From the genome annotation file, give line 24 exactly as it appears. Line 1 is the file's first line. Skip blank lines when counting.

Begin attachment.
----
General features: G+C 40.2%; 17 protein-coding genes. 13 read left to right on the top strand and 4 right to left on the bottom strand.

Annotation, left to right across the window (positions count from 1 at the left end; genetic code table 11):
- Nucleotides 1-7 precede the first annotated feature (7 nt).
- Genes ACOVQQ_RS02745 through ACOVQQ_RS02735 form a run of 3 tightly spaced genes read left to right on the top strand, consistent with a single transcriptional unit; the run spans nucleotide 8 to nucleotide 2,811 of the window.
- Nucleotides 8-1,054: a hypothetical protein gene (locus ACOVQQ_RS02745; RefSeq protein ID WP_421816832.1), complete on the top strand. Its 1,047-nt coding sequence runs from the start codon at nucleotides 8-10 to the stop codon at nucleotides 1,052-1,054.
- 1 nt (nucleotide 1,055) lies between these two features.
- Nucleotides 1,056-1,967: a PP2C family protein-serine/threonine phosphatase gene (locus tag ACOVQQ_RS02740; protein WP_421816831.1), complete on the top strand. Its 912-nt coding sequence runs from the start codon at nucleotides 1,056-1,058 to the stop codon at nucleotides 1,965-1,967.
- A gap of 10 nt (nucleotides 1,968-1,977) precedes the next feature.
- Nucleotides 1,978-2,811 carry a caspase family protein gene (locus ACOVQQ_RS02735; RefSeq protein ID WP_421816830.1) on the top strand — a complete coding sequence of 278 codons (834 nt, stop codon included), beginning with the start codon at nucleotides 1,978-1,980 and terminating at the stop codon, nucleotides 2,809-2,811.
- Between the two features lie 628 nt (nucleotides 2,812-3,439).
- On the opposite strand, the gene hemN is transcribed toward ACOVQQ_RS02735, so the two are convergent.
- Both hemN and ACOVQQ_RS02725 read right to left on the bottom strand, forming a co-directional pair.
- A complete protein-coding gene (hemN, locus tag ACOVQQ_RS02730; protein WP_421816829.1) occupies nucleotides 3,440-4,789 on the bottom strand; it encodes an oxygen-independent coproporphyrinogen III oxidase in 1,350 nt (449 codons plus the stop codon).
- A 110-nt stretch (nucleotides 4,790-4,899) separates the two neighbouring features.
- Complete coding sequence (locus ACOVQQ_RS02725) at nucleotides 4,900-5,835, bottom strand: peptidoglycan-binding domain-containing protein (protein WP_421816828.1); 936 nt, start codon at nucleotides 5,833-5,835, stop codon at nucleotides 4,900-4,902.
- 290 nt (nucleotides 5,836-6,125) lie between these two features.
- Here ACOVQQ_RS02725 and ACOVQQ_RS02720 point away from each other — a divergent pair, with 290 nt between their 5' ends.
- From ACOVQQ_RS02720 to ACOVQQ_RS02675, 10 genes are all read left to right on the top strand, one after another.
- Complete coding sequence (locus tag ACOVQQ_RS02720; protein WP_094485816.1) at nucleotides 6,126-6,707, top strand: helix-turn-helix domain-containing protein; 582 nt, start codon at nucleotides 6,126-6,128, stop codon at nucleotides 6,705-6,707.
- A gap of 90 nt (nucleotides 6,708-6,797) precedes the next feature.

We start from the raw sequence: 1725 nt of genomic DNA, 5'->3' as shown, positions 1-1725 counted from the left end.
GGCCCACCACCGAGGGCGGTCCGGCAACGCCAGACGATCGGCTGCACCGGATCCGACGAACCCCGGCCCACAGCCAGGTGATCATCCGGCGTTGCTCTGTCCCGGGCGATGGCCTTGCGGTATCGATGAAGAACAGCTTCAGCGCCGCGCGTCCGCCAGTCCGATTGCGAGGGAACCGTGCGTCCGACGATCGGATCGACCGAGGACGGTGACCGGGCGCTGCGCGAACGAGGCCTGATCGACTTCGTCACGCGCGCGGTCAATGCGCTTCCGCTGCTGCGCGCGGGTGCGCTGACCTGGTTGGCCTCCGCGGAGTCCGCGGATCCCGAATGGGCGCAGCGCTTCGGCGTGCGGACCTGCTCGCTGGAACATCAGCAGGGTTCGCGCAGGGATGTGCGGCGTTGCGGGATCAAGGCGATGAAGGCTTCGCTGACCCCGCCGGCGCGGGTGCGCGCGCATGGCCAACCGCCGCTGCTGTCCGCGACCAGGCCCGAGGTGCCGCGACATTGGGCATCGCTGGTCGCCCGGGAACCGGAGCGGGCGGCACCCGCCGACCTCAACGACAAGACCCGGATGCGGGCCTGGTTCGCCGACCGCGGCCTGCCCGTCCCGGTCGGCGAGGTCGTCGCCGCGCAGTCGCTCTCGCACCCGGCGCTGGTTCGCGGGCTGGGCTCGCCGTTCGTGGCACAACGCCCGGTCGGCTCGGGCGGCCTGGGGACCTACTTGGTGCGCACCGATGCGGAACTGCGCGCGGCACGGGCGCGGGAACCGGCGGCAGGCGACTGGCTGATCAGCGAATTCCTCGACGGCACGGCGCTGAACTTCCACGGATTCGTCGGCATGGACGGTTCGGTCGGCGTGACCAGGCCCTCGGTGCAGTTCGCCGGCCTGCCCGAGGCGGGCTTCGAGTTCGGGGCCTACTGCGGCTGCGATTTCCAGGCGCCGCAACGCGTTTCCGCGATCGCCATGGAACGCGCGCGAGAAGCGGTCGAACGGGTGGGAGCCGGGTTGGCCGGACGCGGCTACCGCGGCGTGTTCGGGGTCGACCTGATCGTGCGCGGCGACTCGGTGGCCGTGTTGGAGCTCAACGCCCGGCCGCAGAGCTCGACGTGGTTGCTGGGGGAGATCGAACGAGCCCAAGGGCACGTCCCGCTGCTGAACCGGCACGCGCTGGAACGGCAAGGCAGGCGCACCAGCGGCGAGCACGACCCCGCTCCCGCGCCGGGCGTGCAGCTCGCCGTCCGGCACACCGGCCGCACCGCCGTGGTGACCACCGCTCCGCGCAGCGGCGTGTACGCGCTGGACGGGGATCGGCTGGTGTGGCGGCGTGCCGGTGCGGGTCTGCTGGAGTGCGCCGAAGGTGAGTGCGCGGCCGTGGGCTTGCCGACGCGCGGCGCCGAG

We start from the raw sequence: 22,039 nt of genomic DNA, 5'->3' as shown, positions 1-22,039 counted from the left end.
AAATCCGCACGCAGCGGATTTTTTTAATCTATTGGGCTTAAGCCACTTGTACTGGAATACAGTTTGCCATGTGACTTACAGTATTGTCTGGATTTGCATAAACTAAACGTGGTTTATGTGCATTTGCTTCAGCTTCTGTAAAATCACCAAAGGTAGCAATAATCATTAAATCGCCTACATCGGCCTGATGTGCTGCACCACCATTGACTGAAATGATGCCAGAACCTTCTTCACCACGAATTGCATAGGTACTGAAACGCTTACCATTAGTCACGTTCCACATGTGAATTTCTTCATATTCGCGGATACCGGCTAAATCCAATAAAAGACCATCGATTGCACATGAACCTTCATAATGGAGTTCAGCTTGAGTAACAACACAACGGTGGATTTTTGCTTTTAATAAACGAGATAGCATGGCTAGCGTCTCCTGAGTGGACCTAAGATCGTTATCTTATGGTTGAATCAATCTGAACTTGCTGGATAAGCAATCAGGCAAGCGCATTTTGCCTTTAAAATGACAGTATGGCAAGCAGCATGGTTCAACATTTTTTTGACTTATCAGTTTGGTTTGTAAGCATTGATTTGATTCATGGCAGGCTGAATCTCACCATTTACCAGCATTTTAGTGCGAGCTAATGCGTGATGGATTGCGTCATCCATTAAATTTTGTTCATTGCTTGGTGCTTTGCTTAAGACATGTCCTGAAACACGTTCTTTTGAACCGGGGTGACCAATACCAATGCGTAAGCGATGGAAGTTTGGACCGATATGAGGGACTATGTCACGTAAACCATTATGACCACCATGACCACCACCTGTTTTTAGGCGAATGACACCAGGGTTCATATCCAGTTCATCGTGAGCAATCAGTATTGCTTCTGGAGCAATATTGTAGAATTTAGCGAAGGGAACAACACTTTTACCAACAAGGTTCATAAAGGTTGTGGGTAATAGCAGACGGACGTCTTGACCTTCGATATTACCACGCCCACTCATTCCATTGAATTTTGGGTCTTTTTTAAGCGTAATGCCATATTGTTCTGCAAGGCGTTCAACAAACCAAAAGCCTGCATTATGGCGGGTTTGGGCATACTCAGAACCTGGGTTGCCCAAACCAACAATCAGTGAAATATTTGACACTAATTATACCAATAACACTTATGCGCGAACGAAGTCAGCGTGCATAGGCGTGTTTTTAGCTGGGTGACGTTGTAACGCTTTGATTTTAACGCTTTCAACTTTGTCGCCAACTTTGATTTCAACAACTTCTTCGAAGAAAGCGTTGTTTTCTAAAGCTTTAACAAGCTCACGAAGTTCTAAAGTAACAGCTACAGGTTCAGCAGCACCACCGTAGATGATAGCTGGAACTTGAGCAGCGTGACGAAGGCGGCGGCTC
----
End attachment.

AAATCCGCACGCAGCGGATTTTTTTAATCTATTGGGCTTAAGCCACTTGTACTGGAATACAGTTTGCCATGTGACTTACAGTATTGTCTGGATTTGCATAAACTAAACGTGGTTTATGTGCATTTGCTTCAGCTTCTGTAAAATCACCAAAGGTAGCAATAATCATTAAATCGCCTACATCGGCCTGATGTGCTGCACCACCATTGACTGAAATGATGCCAGAACCTTCTTCACCACGAATTGCATAGGTACTGAAACGCTTACCATTAGTCACGTTCCACATGTGAATTTCTTCATATTCGCGGATACCGGCTAAATCCAATAAAAGACCATCGATTGCACATGAACCTTCATAATGGAGTTCAGCTTGAGTAACAACACAACGGTGGATTTTTGCTTTTAATAAACGAGATAGCATGGCTAGCGTCTCCTGAGTGGACCTAAGATCGTTATCTTATGGTTGAATCAATCTGAACTTGCTGGATAAGCAATCAGGCAAGCGCATTTTGCCTTTAAAATGACAGTATGGCAAGCAGCATGGTTCAACATTTTTTTGACTTATCAGTTTGGTTTGTAAGCATTGATTTGATTCATGGCAGGCTGAATCTCACCATTTACCAGCATTTTAGTGCGAGCTAATGCGTGATGGATTGCGTCATCCATTAAATTTTGTTCATTGCTTGGTGCTTTGCTTAAGACATGTCCTGAAACACGTTCTTTTGAACCGGGGTGACCAATACCAATGCGTAAGCGATGGAAGTTTGGACCGATATGAGGGACTATGTCACGTAAACCATTATGACCACCATGACCACCACCTGTTTTTAGGCGAATGACACCAGGGTTCATATCCAGTTCATCGTGAGCAATCAGTATTGCTTCTGGAGCAATATTGTAGAATTTAGCGAAGGGAACAACACTTTTACCAACAAGGTTCATAAAGGTTGTGGGTAATAGCAGACGGACGTCTTGACCTTCGATATTACCACGCCCACTCATTCCATTGAATTTTGGGTCTTTTTTAAGCGTAATGCCATATTGTTCTGCAAGGCGTTCAACAAACCAAAAGCCTGCATTATGGCGGGTTTGGGCATACTCAGAACCTGGGTTGCCCAAACCAACAATCAGTGAAATATTTGACACTAATTATACCAATAACACTTATGCGCGAACGAAGTCAGCGTGCATAGGCGTGTTTTTAGCTGGGTGACGTTGTAACGCTTTGATTTTAACGCTTTCAACTTTGTCGCCAACTTTGATTTCAACAACTTCTTCGAAGAAAGCGTTGTTTTCTAAAGCTTTAACAAGCTCACGAAGTTCTAAAGTAACAGCTACAGGTTCAGCAGCACCACCGTAGATGATAGCTGGAACTTGAGCAGCGTGACGAAGGCGGCGGCTC